* ScavengerWorld: While life for common people in America is looking pretty comfortable and ordinary, most advanced technology that is still around are leftovers. When Cooper sees an old surveillance drone flying at low altitude he wants to salvage its solar cells and use its computer to control farming machines. NASA is housed in an old nuclear base and the robots are old military euipment.

to:

* ScavengerWorld: While life for common people in America is looking pretty comfortable and ordinary, most advanced technology that is still around are leftovers. When Cooper sees an old surveillance drone flying at low altitude he wants to salvage its solar cells and use its computer to control farming machines. NASA is housed in an old nuclear base and the robots are old military euipment.equipment.
6th Jan '17 7:04:31 PM nombretomado
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* TheEpic: It fits the outline of a classical Graeco-Roman epic to a T. The story opens InMediasRes, the hero goes on several (somewhat) episodic adventures (Finding NASA, exploring the three planets, [[spoiler: fighting Mann and finding a way to send the ''Endurance'' home...]]), which take place across a great length of time and [[spoiler: there's even a rough analogue to the required [[ToHellAndBack journey to the underworld]] inside the black hole.]] Chris Nolan seems quite conscious of this, since his previous film ''{{Inception}}'' closely parallels this structure as well.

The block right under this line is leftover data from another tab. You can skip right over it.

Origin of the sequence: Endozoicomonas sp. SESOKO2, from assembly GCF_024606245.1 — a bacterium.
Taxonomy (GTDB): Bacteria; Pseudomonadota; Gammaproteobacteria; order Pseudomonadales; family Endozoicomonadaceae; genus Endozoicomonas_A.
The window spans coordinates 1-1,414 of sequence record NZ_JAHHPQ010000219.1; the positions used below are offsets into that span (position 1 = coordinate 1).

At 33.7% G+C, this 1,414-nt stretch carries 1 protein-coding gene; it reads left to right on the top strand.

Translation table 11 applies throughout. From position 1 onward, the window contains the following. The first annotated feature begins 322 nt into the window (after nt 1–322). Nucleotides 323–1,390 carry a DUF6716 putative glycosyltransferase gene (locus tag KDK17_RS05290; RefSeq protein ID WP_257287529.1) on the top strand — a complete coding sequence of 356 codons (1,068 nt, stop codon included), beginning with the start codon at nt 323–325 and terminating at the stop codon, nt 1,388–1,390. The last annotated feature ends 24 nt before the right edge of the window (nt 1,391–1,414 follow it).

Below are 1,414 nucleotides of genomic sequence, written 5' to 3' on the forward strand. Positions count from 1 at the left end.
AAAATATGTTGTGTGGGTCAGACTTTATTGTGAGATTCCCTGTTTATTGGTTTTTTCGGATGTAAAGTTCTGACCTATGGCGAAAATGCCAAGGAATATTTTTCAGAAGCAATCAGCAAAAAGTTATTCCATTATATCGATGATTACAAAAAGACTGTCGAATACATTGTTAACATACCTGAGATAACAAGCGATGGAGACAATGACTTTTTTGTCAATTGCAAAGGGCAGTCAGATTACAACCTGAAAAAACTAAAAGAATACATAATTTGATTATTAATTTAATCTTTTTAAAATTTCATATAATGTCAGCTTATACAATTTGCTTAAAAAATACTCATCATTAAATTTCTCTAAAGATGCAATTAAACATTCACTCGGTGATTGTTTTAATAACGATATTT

to:

* TheEpic: It fits the outline of a classical Graeco-Roman epic to a T. The story opens InMediasRes, the hero goes on several (somewhat) episodic adventures (Finding NASA, exploring the three planets, [[spoiler: fighting Mann and finding a way to send the ''Endurance'' home...]]), which take place across a great length of time and [[spoiler: there's even a rough analogue to the required [[ToHellAndBack journey to the underworld]] inside the black hole.]] Chris Nolan seems quite conscious of this, since his previous film ''{{Inception}}'' ''Film/{{Inception}}'' closely parallels this structure as well.
23rd Dec '16 8:17:34 PM MyFinalEdits
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*** It doesn't quite get everything right, though-- there is no known way for a habitable planet to exist so close to a black hole without being torn apart by tidal forces.



* SnarkToSnarkCombat: Cooper and TARS, many times, owing to their mutual DeadpanSnarker personalities. Between the two of them, they provide a very large fraction of the humor in the film.

to:

* SnarkToSnarkCombat: SnarkToSnarkCombat:
**
Cooper and TARS, many times, owing to their mutual DeadpanSnarker personalities. Between the two of them, they provide a very large fraction of the humor in the film.